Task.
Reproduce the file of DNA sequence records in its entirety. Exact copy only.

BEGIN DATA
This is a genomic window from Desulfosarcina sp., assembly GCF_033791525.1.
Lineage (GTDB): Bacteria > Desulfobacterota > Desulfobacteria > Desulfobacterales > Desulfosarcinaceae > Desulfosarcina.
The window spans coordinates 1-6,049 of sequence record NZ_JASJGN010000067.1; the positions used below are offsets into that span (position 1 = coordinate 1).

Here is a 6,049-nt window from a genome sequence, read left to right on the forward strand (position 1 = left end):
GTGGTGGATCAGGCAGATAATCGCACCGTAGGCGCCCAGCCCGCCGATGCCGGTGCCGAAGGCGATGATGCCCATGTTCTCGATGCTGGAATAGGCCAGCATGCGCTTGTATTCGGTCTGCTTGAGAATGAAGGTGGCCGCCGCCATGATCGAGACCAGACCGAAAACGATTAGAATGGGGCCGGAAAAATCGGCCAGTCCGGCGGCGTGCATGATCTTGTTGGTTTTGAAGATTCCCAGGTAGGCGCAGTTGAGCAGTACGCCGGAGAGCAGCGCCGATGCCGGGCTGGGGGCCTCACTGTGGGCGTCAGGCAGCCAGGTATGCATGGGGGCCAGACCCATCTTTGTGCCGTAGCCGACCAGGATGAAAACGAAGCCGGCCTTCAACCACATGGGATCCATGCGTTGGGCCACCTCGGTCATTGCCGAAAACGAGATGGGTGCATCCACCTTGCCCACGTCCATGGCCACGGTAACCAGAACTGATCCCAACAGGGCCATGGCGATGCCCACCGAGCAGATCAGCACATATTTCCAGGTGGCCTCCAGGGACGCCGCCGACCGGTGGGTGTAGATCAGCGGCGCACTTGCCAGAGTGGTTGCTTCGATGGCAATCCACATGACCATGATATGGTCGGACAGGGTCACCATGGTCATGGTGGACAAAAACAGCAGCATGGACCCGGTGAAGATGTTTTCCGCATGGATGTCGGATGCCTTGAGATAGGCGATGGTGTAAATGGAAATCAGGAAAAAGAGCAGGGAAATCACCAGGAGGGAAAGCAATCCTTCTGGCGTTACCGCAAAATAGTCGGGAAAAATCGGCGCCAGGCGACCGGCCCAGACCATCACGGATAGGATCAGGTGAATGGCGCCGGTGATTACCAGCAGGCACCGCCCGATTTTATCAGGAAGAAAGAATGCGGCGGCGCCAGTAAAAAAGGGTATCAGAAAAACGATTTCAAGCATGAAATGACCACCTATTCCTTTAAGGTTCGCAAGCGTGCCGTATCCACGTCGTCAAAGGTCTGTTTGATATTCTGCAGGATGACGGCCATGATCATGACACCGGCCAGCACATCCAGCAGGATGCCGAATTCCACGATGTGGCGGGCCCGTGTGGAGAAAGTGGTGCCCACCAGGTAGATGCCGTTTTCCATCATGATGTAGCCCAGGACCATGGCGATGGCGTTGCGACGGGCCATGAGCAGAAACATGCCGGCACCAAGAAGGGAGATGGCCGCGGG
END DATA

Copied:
This is a genomic window from Desulfosarcina sp., assembly GCF_033791525.1.
Lineage (GTDB): Bacteria > Desulfobacterota > Desulfobacteria > Desulfobacterales > Desulfosarcinaceae > Desulfosarcina.
The window spans coordinates 1-6,049 of sequence record NZ_JASJGN010000067.1; the positions used below are offsets into that span (position 1 = coordinate 1).

Here is a 6,049-nt window from a genome sequence, read left to right on the forward strand (position 1 = left end):
GTGGTGGATCAGGCAGATAATCGCACCGTAGGCGCCCAGCCCGCCGATGCCGGTGCCGAAGGCGATGATGCCCATGTTCTCGATGCTGGAATAGGCCAGCATGCGCTTGTATTCGGTCTGCTTGAGAATGAAGGTGGCCGCCGCCATGATCGAGACCAGACCGAAAACGATTAGAATGGGGCCGGAAAAATCGGCCAGTCCGGCGGCGTGCATGATCTTGTTGGTTTTGAAGATTCCCAGGTAGGCGCAGTTGAGCAGTACGCCGGAGAGCAGCGCCGATGCCGGGCTGGGGGCCTCACTGTGGGCGTCAGGCAGCCAGGTATGCATGGGGGCCAGACCCATCTTTGTGCCGTAGCCGACCAGGATGAAAACGAAGCCGGCCTTCAACCACATGGGATCCATGCGTTGGGCCACCTCGGTCATTGCCGAAAACGAGATGGGTGCATCCACCTTGCCCACGTCCATGGCCACGGTAACCAGAACTGATCCCAACAGGGCCATGGCGATGCCCACCGAGCAGATCAGCACATATTTCCAGGTGGCCTCCAGGGACGCCGCCGACCGGTGGGTGTAGATCAGCGGCGCACTTGCCAGAGTGGTTGCTTCGATGGCAATCCACATGACCATGATATGGTCGGACAGGGTCACCATGGTCATGGTGGACAAAAACAGCAGCATGGACCCGGTGAAGATGTTTTCCGCATGGATGTCGGATGCCTTGAGATAGGCGATGGTGTAAATGGAAATCAGGAAAAAGAGCAGGGAAATCACCAGGAGGGAAAGCAATCCTTCTGGCGTTACCGCAAAATAGTCGGGAAAAATCGGCGCCAGGCGACCGGCCCAGACCATCACGGATAGGATCAGGTGAATGGCGCCGGTGATTACCAGCAGGCACCGCCCGATTTTATCAGGAAGAAAGAATGCGGCGGCGCCAGTAAAAAAGGGTATCAGAAAAACGATTTCAAGCATGAAATGACCACCTATTCCTTTAAGGTTCGCAAGCGTGCCGTATCCACGTCGTCAAAGGTCTGTTTGATATTCTGCAGGATGACGGCCATGATCATGACACCGGCCAGCACATCCAGCAGGATGCCGAATTCCACGATGTGGCGGGCCCGTGTGGAGAAAGTGGTGCCCACCAGGTAGATGCCGTTTTCCATCATGATGTAGCCCAGGACCATGGCGATGGCGTTGCGACGGGCCATGAGCAGAAACATGCCGGCACCAAGAAGGGAGATGGCCGCGGG